Ex vivobiomechanical comparison of a 3.5 mm locking compression plate applied cranially and a 2.7 mm locking compression plate applied medially in a gap model of the distal aspect of the canine radius


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Abstract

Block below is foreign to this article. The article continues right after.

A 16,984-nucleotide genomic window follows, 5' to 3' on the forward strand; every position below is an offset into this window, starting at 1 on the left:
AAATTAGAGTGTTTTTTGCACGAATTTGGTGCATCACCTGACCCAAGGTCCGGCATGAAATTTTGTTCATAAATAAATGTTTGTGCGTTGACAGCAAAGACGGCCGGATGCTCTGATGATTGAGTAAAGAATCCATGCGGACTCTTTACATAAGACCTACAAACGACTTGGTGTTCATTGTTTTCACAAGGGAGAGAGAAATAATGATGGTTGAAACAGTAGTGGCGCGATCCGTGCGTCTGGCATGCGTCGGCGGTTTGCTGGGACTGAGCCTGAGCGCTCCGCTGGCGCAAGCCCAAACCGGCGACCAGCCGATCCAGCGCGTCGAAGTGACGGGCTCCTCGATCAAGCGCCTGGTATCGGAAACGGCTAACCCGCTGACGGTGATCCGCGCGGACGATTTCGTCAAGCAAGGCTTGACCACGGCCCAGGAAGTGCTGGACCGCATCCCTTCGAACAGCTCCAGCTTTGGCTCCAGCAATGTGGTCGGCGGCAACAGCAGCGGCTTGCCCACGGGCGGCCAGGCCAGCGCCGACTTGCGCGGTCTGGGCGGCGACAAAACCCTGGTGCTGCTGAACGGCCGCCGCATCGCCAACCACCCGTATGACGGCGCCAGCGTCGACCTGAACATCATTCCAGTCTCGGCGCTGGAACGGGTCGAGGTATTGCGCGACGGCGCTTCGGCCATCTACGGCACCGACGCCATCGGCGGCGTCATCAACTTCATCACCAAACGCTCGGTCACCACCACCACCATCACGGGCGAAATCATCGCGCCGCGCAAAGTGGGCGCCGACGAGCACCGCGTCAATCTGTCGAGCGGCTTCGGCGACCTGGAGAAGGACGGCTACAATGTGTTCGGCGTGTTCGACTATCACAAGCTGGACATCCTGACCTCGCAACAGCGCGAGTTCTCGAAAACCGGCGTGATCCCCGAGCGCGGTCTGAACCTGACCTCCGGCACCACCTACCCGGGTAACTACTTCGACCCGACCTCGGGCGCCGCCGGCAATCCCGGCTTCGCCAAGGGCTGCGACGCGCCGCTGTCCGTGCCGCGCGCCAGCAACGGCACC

Objective:To compare a medially applied 2.7 mm locking compression plate (LCP) to a cranially applied 3.5 mm LCP in a cadaveric distal radial fracture gap model.Study Design:In vitro mechanical testing of paired cadaveric limbsSample Population:Paired radii (n = 8) stabilized with either a 2.7 mm LCP medially or a 3.5 mm LCP cranially.Methods:Simulated distal radial comminuted fractures were created and stabilized with an LCP plate on the cranial surface in 1 limb, and on the medial surface in the contralateral limb. Gap stiffness, gap strain, and failure properties were compared between cranial and medial plate positions. Limb constructs were axially loaded, cyclically through 4 conditions that allowed mediolateral or craniocaudal bending at walk and trot loads, before monotonic failure loading. The effects of plate position on mechanical variables were assessed using paired t-tests.Results:Gap stiffness was greater for cranial plate constructs than medial plate constructs for axial loading with mediolateral bending, but lower with craniocaudal bending. However, in loading that facilitated craniocaudal bending the medial plate construct also had bending apparent in the mediolateral direction. Gap strains for the different conditions followed similar trends as stiffness. Cranial plate constructs had significantly higher monotonic stiffness, yield, and failure loads.Conclusion:The larger, cranially applied LCP was biomechanically superior to the smaller, medially applied LCP in our distal radial fracture gap model, however the medial plate was superior to the cranial plate in cyclic loading allowing craniocaudal bending.

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